“A lot of people say they don’t have time to work, but I am living my life and still doing good in school, so I would say working benefits me by giving me more leverage and more possibilities in the world and in my future,” Salas said. “That’s what keeps me going.”
But giving up her passion for acting and singing this year was not easy, especially because she has pretty much grown up with singing, acting and performing since elementary school.
“I was sad and I wish I was in the drama, but on the other hand, I’m also working and saving my money for college,” Salas said. “I am paying for the senior trip on my own, so my friends understand why I would choose my work over this year’s play.”
Salas has been working part-time at McDonald’s since March 2017 to gain job experience and make money, to fund her senior trip to Italy. Her hours are flexible on the weekdays but she works full eight-hour shifts on the weekends, taking orders, managing the cash register and everything in between.
“Since it is fast food, you have to be on point and you can’t mess around because it’s super fast paced and tension will be high,” Salas said. “My job gives me a sense of independence because I’m working for my own money and for myself.”
Not only has Salas made money from her work, but she has also made unique and meaningful connections she would not have made if it weren’t for her sacrifice.
“At my work, I meet a lot of new people,” Salas said. “There are the regulars that come in every single day and when I see them, instead of them being just another random customer, [I’m] like ‘Oh, hey how are you doing?’”
“He who permits the slaughter of an animal, he who cuts it up, he who kills it, he who cooks it, he who serves it up, and he who eats it, must be considered as the lsayers of the animal.”
This quote is what senior Ary Trikala used to live by. Back in India, he was forbidden to eat beef because cows were the Gods of his religion. He also couldn’t get haircuts or even cut his nails on Saturdays.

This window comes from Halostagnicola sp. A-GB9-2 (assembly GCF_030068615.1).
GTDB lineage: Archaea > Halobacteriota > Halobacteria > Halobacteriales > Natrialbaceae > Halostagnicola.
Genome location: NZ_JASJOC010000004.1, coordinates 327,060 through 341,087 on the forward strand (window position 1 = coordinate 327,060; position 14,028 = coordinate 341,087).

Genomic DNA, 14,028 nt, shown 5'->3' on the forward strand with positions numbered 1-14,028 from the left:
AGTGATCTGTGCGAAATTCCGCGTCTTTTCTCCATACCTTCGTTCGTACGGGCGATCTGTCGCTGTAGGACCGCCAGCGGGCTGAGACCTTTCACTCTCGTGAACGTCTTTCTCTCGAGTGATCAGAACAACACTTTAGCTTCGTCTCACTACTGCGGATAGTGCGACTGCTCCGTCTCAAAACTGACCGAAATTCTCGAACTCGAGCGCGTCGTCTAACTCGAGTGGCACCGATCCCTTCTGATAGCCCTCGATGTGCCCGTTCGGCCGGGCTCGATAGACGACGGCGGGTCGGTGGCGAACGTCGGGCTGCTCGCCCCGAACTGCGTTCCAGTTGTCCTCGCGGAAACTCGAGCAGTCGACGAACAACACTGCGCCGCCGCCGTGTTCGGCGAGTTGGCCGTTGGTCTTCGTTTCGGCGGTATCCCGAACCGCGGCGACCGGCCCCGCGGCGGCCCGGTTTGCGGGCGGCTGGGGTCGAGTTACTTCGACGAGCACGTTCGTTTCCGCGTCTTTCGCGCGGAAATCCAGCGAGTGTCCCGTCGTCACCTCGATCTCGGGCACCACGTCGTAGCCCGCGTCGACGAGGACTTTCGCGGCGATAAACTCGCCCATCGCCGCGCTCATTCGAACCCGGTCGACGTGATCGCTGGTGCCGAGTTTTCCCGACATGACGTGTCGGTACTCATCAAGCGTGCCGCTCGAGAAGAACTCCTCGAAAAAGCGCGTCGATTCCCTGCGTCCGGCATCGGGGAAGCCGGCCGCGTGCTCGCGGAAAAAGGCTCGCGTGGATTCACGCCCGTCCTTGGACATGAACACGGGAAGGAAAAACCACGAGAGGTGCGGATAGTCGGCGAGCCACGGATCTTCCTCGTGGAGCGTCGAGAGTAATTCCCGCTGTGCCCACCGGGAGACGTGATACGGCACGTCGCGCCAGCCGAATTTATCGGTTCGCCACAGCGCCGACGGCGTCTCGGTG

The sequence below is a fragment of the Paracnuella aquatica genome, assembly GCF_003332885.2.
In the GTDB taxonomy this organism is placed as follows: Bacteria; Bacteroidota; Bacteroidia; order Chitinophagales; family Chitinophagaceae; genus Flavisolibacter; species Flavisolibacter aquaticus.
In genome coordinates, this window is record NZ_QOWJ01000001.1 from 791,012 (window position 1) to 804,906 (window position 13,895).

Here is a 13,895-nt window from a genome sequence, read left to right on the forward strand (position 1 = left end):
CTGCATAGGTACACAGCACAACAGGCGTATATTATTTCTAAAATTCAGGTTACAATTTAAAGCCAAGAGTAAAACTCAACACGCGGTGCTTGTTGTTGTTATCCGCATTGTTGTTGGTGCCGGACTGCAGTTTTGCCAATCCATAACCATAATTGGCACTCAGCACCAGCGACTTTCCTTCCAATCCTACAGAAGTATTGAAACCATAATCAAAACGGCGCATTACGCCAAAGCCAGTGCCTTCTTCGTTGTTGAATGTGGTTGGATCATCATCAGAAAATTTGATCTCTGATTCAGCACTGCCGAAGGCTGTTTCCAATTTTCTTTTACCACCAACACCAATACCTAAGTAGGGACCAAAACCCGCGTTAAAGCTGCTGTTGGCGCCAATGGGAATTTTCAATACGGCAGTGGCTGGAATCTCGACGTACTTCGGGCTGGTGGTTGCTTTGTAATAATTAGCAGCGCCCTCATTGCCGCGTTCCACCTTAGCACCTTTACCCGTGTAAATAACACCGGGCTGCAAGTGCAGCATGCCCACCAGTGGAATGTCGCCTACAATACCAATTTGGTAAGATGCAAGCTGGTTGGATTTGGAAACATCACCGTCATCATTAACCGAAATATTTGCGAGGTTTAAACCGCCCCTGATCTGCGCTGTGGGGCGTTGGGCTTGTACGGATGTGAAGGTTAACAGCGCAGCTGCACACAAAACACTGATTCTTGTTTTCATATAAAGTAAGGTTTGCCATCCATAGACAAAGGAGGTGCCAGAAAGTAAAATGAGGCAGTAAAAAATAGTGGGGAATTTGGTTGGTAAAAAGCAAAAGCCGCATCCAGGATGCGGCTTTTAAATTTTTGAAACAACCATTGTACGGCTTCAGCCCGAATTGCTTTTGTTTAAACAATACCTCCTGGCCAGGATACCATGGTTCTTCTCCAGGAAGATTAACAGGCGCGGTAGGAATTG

At age 14, Trikala and his family moved to California because of his father’s new job location. Unaware of the drastic difference in culture, Trikala acted as he would in his home country but this time, his peers considered him strange and weird.
“When I first met Ary, he was very introverted and refrained from eating beef because of his religion. Socially, he was really strange and asked random questions,” senior George Pu said. “Honestly, I think he was reserved and didn’t want to try new things because he was still chained by his previous traditions.”
Trikala’s behavior led others to believe that he had a strict interpretation of Hinduism when in reality he only obeyed a single rule: to not eat beef. He always replaced beef with chicken, and if there was no substitute, he would toss the beef out.
“I think people thought I was really bound to my culture because I refused to eat beef. There are other rules, such as eating non-vegetarian foods on Mondays, Thursdays, and Fridays, but I ignored those because it wasn’t really significant,” Trikala said. “My parents are really lenient about the rules of religion and they don’t really care if I obey the rules. Not eating beef was just to show my obedience to my tradition.”
However, Trikala decided to try beef for the first time when his friends invited him to Korean barbeque.
“I ate the beef not because my friends forced me to, but because I wanted to prove to others that I’m not bounded to my religion,” Trikala said. “It wasn’t even an ‘eye-opening’ moment. I was just a typical kid eating a typical category of meat.”
Trikala’s actions, according to him, was not defiance but the whole truth that he has adapted to the American traditions.
“I wholeheartedly respect my Hindu religion because I grew up following the ideals. But now, I’m living in America so it makes sense that I’m following the lifestyle here,” Trikala said.
By Olivia Chiang, Coverage Lead and Albert Law, Design Lead
Photo by Airi Gonzalez